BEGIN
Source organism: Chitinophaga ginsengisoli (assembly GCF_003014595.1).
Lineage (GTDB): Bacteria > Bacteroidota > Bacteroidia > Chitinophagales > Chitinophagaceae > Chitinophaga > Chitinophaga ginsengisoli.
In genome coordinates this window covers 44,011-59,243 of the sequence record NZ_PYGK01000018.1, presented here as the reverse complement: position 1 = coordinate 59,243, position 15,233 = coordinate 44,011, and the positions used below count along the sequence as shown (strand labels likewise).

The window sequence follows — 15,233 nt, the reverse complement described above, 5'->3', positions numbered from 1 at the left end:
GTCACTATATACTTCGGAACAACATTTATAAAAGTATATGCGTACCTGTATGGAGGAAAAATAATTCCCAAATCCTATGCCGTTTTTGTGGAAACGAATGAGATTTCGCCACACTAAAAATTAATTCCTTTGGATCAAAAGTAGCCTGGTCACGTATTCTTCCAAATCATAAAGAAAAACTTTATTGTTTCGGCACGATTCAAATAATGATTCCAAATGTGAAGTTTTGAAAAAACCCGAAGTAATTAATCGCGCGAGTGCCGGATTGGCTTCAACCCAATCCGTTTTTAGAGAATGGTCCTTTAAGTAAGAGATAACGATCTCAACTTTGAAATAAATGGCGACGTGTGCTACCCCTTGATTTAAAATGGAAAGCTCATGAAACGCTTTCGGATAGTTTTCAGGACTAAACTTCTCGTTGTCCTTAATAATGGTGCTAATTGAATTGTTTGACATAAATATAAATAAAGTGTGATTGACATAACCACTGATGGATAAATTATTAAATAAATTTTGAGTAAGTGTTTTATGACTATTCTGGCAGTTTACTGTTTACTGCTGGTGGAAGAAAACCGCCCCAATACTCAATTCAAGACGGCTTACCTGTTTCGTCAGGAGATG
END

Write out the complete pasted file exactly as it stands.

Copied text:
Source organism: Chitinophaga ginsengisoli (assembly GCF_003014595.1).
Lineage (GTDB): Bacteria > Bacteroidota > Bacteroidia > Chitinophagales > Chitinophagaceae > Chitinophaga > Chitinophaga ginsengisoli.
In genome coordinates this window covers 44,011-59,243 of the sequence record NZ_PYGK01000018.1, presented here as the reverse complement: position 1 = coordinate 59,243, position 15,233 = coordinate 44,011, and the positions used below count along the sequence as shown (strand labels likewise).

The window sequence follows — 15,233 nt, the reverse complement described above, 5'->3', positions numbered from 1 at the left end:
GTCACTATATACTTCGGAACAACATTTATAAAAGTATATGCGTACCTGTATGGAGGAAAAATAATTCCCAAATCCTATGCCGTTTTTGTGGAAACGAATGAGATTTCGCCACACTAAAAATTAATTCCTTTGGATCAAAAGTAGCCTGGTCACGTATTCTTCCAAATCATAAAGAAAAACTTTATTGTTTCGGCACGATTCAAATAATGATTCCAAATGTGAAGTTTTGAAAAAACCCGAAGTAATTAATCGCGCGAGTGCCGGATTGGCTTCAACCCAATCCGTTTTTAGAGAATGGTCCTTTAAGTAAGAGATAACGATCTCAACTTTGAAATAAATGGCGACGTGTGCTACCCCTTGATTTAAAATGGAAAGCTCATGAAACGCTTTCGGATAGTTTTCAGGACTAAACTTCTCGTTGTCCTTAATAATGGTGCTAATTGAATTGTTTGACATAAATATAAATAAAGTGTGATTGACATAACCACTGATGGATAAATTATTAAATAAATTTTGAGTAAGTGTTTTATGACTATTCTGGCAGTTTACTGTTTACTGCTGGTGGAAGAAAACCGCCCCAATACTCAATTCAAGACGGCTTACCTGTTTCGTCAGGAGATG